Brazil is building five submarines to patrol its massive coast, including one powered by an atomic reactor that would put it in the small club of countries with a nuclear sub.
The South American giant is in the process of exploring major oil fields off its shores that could make it one of the world’s top petroleum exporters.
The new submarines aim to protect that resource, said the navy official coordinating the $10-billion project, Gilberto Max Roffe Hirshfeld.
“The nuclear-propelled submarine is one of the weapons with the greatest power of dissuasion,” he told AFP.
“Brazil has riches in its waters. It’s our responsibility to have strong armed forces. Not to make war, but to avoid war. So that no one tries to take away our riches.”
The new submarines, which will replace Brazil’s aging fleet of five conventional subs, are being built at a sprawling 540,000-square-meter (135-acre) complex in Itaguai, just south of Rio de Janeiro.
The project is a joint venture between the navy, Brazilian construction firm Odebrecht and French state defense firm DCNS.
Brazil and France signed a deal for the project in 2008 under which DCNS is providing building materials and training while Brazil builds up its own submarine industry.
Brazil is developing the nuclear reactor and enriched uranium itself.
The first submarine, a conventional sub called SBR1, is 45-percent complete and scheduled to launch in 2017. The second is in the early stages of construction and is due to launch in 2019.
Work on the nuclear sub, SNBR, is supposed to start in 2017, with a launch target of 2025, the year the project wraps up.
Workers are assembling the submarines in a massive 38-meter-tall (125-foot) hangar, putting together the giant sheets of steel that will form the hulls.
When complete, the nuclear submarine will measure 100 meters long and weigh 6,000 tonnes. Its conventional cousins will be slightly smaller, at 75 meters and 2,000 tonnes.
- Strategic patrols -
Currently the only countries to design and build their own nuclear submarines are the permanent members of the United Nations Security Council — Britain, China, France, Russia and the United States — plus India, which has completed one and is in the process of building more.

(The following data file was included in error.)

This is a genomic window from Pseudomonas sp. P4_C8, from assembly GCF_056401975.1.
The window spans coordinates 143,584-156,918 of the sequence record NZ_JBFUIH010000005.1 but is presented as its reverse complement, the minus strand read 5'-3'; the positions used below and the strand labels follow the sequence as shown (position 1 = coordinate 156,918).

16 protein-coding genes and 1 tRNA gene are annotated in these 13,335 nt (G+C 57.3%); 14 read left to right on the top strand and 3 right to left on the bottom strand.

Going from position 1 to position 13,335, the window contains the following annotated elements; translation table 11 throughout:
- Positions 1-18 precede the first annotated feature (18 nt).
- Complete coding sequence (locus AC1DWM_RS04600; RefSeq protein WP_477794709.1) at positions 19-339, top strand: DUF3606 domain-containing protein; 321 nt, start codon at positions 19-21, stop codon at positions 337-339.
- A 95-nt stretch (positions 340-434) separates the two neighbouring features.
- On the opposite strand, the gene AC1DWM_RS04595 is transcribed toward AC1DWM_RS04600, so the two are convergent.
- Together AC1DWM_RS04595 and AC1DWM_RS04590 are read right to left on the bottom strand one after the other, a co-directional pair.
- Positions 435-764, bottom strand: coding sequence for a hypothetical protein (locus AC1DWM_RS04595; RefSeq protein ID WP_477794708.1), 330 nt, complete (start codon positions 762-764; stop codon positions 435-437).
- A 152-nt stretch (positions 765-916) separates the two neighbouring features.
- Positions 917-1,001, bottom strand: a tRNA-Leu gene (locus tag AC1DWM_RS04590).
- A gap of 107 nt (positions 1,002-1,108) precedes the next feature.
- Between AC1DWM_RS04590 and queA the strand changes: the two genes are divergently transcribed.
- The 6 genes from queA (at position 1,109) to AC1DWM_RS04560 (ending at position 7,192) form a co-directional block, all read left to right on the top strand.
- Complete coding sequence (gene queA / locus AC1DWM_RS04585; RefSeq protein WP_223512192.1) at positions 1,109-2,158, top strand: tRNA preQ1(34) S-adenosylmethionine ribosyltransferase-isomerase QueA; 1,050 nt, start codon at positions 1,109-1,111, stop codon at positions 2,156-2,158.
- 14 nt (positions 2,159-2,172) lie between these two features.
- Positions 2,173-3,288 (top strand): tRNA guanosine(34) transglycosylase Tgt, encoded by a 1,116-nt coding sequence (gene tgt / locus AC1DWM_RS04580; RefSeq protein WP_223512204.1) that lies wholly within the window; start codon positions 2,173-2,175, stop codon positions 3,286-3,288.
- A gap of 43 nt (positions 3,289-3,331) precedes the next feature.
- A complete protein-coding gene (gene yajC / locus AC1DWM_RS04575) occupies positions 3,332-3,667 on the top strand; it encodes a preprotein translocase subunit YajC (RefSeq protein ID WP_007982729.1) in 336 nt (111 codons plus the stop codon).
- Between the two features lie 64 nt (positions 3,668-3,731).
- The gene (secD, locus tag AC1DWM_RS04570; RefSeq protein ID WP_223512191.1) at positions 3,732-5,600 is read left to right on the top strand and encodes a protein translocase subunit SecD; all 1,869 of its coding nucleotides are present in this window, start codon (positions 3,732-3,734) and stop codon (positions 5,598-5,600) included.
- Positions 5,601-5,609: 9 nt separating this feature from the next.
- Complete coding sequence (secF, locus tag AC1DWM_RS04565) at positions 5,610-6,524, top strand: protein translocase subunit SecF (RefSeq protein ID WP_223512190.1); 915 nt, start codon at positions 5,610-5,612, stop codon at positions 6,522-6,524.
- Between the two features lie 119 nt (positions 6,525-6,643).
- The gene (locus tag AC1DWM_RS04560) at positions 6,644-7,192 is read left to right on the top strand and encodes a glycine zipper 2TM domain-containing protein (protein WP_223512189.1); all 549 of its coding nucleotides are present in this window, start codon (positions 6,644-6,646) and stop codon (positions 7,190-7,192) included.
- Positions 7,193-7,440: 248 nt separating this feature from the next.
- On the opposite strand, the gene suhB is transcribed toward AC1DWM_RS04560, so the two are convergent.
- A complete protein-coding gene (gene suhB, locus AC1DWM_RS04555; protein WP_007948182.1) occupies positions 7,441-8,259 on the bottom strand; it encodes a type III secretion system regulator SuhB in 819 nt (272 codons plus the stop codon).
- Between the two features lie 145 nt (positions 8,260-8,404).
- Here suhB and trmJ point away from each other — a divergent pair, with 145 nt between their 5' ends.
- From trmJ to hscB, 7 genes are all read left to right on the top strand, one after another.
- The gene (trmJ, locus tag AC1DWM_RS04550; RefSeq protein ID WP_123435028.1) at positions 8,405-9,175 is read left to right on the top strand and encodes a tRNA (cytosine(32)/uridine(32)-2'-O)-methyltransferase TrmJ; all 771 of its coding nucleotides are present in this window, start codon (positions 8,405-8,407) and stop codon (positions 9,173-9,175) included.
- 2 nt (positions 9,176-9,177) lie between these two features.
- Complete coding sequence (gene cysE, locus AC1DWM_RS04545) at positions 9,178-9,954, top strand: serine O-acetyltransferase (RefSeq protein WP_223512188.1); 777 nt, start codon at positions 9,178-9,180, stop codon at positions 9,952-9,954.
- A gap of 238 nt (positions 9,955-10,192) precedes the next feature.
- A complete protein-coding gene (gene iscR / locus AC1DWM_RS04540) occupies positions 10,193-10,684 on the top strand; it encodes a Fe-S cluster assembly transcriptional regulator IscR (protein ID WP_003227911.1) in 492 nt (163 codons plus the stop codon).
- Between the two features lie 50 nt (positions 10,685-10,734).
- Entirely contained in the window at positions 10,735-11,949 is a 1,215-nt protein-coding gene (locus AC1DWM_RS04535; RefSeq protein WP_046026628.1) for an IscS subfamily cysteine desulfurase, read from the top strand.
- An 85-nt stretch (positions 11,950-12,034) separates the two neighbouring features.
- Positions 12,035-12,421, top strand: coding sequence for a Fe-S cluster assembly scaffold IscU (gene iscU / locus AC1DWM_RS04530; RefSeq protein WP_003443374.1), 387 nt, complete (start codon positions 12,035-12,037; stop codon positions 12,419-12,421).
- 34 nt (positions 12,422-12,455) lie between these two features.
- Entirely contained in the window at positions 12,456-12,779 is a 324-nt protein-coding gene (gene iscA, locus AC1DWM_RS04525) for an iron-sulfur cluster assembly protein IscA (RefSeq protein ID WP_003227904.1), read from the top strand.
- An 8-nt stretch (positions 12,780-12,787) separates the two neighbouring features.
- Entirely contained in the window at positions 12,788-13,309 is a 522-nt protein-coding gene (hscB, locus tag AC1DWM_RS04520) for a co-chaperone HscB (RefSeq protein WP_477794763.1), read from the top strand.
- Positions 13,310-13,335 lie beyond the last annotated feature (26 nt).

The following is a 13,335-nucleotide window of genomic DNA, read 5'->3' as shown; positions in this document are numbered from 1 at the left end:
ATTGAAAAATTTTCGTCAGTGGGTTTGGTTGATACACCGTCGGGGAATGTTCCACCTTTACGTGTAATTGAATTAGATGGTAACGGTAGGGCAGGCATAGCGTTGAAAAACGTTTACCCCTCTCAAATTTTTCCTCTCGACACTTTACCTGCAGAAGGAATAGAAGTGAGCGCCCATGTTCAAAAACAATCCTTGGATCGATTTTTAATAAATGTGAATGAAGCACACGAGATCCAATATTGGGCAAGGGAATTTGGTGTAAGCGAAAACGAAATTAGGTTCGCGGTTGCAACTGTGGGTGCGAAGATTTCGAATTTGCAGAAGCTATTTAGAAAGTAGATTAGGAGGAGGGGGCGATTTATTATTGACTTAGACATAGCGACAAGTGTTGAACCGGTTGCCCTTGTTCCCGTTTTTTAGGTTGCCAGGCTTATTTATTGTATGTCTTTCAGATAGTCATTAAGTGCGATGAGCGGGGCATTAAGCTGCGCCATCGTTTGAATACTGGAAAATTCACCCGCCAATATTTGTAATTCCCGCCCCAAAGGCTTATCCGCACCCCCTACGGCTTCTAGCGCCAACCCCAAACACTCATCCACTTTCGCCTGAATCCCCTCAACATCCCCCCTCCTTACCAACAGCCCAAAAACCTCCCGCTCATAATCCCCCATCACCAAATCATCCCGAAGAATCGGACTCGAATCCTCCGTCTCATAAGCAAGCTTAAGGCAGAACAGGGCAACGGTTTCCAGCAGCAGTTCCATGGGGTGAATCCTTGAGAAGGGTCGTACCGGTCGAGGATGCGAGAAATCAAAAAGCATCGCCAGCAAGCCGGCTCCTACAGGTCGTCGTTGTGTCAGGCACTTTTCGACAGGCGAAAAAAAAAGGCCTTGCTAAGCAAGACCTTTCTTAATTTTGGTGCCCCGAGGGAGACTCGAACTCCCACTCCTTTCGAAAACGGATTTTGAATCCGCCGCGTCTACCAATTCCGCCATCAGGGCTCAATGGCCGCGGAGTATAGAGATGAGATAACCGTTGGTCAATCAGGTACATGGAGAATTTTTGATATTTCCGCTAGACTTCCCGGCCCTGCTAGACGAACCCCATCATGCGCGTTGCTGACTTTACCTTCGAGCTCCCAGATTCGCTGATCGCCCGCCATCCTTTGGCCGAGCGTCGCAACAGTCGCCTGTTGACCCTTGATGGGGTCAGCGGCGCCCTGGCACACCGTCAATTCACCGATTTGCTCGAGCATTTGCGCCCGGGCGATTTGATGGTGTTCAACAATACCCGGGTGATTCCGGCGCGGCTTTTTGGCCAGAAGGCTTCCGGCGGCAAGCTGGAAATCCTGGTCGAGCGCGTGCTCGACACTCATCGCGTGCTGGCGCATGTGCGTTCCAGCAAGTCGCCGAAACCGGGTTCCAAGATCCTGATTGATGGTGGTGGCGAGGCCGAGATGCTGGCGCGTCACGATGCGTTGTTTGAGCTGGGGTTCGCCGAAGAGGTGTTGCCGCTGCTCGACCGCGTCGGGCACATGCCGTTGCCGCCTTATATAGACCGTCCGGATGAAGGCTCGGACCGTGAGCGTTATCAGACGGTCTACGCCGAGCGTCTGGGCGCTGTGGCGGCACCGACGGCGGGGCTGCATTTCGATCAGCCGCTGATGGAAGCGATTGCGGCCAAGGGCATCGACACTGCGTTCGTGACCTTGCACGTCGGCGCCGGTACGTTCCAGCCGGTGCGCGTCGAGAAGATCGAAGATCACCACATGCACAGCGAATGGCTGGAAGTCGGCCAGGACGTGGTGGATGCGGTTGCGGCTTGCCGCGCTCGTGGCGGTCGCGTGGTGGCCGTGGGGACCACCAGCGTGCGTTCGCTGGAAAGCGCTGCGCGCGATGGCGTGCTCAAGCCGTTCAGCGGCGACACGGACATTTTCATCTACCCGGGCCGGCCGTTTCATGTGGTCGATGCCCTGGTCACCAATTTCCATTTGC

Unlike conventional submarines, which run on electric or diesel engines and have to resurface every 12 to 24 hours to refuel, nuclear submarines run on atomic power and can stay immersed indefinitely.
They can also be outfitted to launch nuclear warheads — though under Brazil’s constitution and the Nuclear Non-Proliferation Treaty, the country is barred from developing atomic weapons.
Its five new submarines will be equipped with conventional torpedoes.
Brazil’s navy says the conventional submarines will patrol ports and other strategic points along the country’s 8,500-kilometer (5,300-miles) coast.
The SNBR will patrol farther away, around the country’s “pre-salt” deepwater oil reserves — estimated at up to 35 billion barrels — and the so-called Blue Amazon, a bio diverse area off the coast with minerals including gold, manganese and limestone.
According to the Stockholm International Peace Research Institute, Brazil had one of the world’s 15 largest defense budgets in 2013, at $31.5 billion.
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Keywords:how could brazil help the security council, SNBR subm
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